“To teach and be known for inspiring my ‘students’ to surpass themselves.” Can you guess who this personal mission statement belongs to? If Oprah comes to mind, you’re right on the mark. Like companies, many business personalities have thought about their “why” and committed it to paper.
Author and leadership expert Simon Sinek puts mission at the heart of organizations’ and individuals’ actions. It’s simple! Your personal mission – your “why” – gives meaning to what you do and helps you make better decisions. If you put this question to the leaders of the Ambition Challenge, one of our training programs, they’d tell you that your personal mission saves you from hollow victories or from waking up at some point in your career wondering “what am I doing here?” In other words, your personal mission lets you identify what you really want to accomplish in life based on your values, strengths, achievements, and passions.
Do you know your “why”? Here are four questions to help you define it.
Before starting the activity… Think carefully about the questions below. Sinek explains that defining a personal mission is mostly done by looking back, not by looking ahead. You’ll need to be introspective and honest, and humble. For better perspective, Sinek suggests doing the activity with the help of your closest friends.
1. What causes do you support?
Your personal mission should uplift you, not be based on a selfish motive. Think about times when you felt the most useful and ask yourself why you felt this way.
Some questions to fuel your thinking: What have you brought to those around you? What impact have you had at work, in your community, or in your personal life? What are your values? Go through your past contributions and list the things you seek to inspire in people.
2. What are your best moves?
Figure out the things you excel at. Analyze your most recent successes and the results that professional reputation is built on.
Some questions to fuel your thinking: What are your strengths? What do others admire in you? What natural talents have you mastered almost effortlessly? If your friends can’t help you, ask for feedback from your colleagues.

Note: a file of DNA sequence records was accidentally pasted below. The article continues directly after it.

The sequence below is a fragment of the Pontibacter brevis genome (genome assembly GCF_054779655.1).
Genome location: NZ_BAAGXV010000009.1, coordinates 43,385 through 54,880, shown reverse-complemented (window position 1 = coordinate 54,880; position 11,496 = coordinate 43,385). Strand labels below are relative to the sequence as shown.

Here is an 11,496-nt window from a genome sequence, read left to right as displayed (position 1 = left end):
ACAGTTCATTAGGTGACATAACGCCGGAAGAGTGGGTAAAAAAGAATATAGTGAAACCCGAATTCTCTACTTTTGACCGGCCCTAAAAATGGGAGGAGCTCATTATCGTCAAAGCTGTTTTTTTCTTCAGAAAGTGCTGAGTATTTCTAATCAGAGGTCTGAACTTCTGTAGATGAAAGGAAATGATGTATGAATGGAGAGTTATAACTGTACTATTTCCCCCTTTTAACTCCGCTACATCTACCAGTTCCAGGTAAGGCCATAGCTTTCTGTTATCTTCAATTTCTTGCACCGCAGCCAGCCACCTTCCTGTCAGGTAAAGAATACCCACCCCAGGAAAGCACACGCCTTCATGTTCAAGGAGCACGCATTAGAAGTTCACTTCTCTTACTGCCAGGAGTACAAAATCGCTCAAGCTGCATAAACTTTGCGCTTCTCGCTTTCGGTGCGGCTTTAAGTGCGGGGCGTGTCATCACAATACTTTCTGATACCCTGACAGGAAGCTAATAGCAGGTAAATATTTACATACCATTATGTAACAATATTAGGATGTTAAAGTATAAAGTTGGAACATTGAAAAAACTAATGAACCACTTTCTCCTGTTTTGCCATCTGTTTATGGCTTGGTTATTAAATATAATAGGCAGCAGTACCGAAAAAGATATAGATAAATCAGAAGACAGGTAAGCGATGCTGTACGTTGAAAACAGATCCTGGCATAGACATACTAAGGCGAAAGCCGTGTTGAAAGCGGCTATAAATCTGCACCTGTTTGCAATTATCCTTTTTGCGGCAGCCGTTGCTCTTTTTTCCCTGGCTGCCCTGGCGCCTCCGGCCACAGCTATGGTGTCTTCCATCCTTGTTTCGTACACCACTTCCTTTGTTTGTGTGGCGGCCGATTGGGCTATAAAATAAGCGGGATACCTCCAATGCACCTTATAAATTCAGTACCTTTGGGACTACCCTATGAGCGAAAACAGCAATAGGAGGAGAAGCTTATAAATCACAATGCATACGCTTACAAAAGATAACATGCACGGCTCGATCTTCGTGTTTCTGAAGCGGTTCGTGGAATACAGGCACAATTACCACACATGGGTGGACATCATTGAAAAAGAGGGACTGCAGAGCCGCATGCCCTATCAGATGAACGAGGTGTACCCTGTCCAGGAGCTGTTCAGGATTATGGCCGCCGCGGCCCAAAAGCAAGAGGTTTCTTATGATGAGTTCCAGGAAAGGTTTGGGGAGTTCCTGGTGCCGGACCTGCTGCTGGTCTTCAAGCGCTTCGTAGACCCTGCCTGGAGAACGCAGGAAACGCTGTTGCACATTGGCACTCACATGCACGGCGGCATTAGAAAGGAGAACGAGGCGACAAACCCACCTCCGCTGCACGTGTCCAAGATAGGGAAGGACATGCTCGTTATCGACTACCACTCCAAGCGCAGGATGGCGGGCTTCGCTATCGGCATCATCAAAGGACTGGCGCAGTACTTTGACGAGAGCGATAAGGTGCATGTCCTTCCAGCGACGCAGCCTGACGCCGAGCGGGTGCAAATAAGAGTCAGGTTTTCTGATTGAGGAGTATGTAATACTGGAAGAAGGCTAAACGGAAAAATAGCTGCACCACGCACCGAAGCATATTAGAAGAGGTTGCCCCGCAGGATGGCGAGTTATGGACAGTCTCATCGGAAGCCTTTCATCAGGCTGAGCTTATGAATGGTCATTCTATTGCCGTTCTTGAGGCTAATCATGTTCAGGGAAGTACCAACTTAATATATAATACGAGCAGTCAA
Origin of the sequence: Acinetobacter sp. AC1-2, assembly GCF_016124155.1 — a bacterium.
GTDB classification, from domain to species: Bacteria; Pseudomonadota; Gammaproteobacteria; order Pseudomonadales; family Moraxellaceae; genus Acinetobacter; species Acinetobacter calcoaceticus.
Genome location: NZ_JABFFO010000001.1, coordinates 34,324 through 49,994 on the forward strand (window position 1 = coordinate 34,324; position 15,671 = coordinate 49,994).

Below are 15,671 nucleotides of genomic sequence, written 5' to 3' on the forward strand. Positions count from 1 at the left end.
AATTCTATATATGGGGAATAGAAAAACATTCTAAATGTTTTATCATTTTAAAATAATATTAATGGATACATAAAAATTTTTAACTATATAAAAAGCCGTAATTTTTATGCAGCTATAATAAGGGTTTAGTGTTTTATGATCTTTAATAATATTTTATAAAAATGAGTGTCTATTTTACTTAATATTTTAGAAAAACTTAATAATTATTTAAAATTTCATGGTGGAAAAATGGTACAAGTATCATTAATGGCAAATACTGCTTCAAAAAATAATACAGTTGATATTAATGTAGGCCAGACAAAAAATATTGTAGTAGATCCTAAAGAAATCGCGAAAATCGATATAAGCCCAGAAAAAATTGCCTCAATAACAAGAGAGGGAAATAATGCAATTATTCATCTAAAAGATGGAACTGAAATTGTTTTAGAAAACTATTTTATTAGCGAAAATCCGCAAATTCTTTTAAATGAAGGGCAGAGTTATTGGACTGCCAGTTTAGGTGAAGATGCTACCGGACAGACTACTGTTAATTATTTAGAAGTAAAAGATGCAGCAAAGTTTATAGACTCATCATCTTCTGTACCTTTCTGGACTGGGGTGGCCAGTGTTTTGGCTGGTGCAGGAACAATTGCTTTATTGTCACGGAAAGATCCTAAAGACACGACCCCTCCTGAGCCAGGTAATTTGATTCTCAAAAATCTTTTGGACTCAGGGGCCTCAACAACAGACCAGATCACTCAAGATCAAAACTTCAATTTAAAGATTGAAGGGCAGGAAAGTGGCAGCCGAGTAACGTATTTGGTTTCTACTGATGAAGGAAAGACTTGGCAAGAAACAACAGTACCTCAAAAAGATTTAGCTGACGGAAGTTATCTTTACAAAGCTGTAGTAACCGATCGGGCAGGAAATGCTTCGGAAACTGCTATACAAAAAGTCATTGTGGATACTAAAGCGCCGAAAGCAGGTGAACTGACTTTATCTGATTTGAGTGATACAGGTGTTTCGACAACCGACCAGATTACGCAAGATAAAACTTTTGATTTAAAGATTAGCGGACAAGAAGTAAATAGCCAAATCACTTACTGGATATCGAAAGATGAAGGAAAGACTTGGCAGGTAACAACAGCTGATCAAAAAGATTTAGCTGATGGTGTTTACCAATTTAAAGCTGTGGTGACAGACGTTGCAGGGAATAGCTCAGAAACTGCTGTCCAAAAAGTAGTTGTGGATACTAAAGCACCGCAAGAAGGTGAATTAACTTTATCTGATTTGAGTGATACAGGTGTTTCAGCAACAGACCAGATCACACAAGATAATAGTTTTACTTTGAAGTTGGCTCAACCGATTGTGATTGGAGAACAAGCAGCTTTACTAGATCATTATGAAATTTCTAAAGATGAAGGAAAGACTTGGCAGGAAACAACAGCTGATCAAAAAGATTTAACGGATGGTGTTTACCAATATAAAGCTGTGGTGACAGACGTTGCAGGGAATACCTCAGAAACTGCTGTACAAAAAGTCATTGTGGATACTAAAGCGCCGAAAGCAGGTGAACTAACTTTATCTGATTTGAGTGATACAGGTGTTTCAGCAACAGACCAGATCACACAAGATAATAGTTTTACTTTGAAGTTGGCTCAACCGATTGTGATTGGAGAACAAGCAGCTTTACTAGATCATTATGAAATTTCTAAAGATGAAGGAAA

3. What are you passionate about?
To give you a reason to wake up energized each morning, your personal mission needs to align with your interests. Then, you balance what you care about with what you can do to help others.
Questions to fuel your thinking: What tasks motivate you the most? Who do you like spending time with? What are your favourite brands and hobbies? Don’t focus too much on the “what”. Instead, try to find the common denominator of your passions and interests.
4. What are your goals?
Even though Sinek insists on the importance of the past for identifying your personal mission, charting your dream path can guide your thinking. Determining your short- and long-term priorities comes down to refining your vision. This means creating a clear picture of the future, just like a company would. According to authors and strategic planners Dominic Deneault and Guy Barthell who have worked with the leaders of 25 flagship Quebec companies, including Première Moisson President Liliane Colpron, your vision – or goal – must be so appealing that it drives you to take risks and leap into action.
Questions to fuel you thinking: What responsibilities are you seeking to take on? What type of business person, colleague, parent, spouse, or friend do you hope to be? If your vision isn’t clear, ask yourself what you most want to avoid. Thinking of the worst outcomes will help you envision the best-case scenarios for your life.
By the time you complete this activity, which can’t be done overnight, you’ll likely have learned things you never knew or realized about yourself. You’ll be able to write a short mission statement that’s right for you and will help you make informed choices for your career. Like Oprah, you’ll discover what brings meaning to your personal and professional life.